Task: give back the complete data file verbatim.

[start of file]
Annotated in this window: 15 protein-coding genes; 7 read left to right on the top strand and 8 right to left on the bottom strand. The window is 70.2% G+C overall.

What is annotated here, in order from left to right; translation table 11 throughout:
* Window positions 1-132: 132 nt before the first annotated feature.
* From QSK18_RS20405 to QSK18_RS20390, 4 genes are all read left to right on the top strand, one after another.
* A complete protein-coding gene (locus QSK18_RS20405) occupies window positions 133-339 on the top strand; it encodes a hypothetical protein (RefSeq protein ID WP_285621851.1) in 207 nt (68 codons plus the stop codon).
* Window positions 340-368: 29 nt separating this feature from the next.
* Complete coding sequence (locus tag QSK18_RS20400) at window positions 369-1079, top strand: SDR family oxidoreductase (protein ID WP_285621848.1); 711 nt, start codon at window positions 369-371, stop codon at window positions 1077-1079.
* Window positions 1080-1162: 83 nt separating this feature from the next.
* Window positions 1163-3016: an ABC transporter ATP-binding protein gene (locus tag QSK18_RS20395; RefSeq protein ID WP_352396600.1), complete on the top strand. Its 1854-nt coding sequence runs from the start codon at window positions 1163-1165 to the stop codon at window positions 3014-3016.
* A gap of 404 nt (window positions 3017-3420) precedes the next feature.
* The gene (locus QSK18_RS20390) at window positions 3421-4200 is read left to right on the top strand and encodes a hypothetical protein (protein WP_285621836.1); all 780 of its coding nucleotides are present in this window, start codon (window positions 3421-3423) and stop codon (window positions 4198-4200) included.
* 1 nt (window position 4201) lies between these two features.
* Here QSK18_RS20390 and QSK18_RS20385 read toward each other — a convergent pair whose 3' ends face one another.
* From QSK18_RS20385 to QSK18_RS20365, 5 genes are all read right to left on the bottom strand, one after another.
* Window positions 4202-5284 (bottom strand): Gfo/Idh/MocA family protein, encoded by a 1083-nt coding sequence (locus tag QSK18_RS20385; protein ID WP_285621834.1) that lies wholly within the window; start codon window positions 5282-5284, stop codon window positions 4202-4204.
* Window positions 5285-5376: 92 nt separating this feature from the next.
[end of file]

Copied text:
Annotated in this window: 15 protein-coding genes; 7 read left to right on the top strand and 8 right to left on the bottom strand. The window is 70.2% G+C overall.

What is annotated here, in order from left to right; translation table 11 throughout:
* Window positions 1-132: 132 nt before the first annotated feature.
* From QSK18_RS20405 to QSK18_RS20390, 4 genes are all read left to right on the top strand, one after another.
* A complete protein-coding gene (locus QSK18_RS20405) occupies window positions 133-339 on the top strand; it encodes a hypothetical protein (RefSeq protein ID WP_285621851.1) in 207 nt (68 codons plus the stop codon).
* Window positions 340-368: 29 nt separating this feature from the next.
* Complete coding sequence (locus tag QSK18_RS20400) at window positions 369-1079, top strand: SDR family oxidoreductase (protein ID WP_285621848.1); 711 nt, start codon at window positions 369-371, stop codon at window positions 1077-1079.
* Window positions 1080-1162: 83 nt separating this feature from the next.
* Window positions 1163-3016: an ABC transporter ATP-binding protein gene (locus tag QSK18_RS20395; RefSeq protein ID WP_352396600.1), complete on the top strand. Its 1854-nt coding sequence runs from the start codon at window positions 1163-1165 to the stop codon at window positions 3014-3016.
* A gap of 404 nt (window positions 3017-3420) precedes the next feature.
* The gene (locus QSK18_RS20390) at window positions 3421-4200 is read left to right on the top strand and encodes a hypothetical protein (protein WP_285621836.1); all 780 of its coding nucleotides are present in this window, start codon (window positions 3421-3423) and stop codon (window positions 4198-4200) included.
* 1 nt (window position 4201) lies between these two features.
* Here QSK18_RS20390 and QSK18_RS20385 read toward each other — a convergent pair whose 3' ends face one another.
* From QSK18_RS20385 to QSK18_RS20365, 5 genes are all read right to left on the bottom strand, one after another.
* Window positions 4202-5284 (bottom strand): Gfo/Idh/MocA family protein, encoded by a 1083-nt coding sequence (locus tag QSK18_RS20385; protein ID WP_285621834.1) that lies wholly within the window; start codon window positions 5282-5284, stop codon window positions 4202-4204.
* Window positions 5285-5376: 92 nt separating this feature from the next.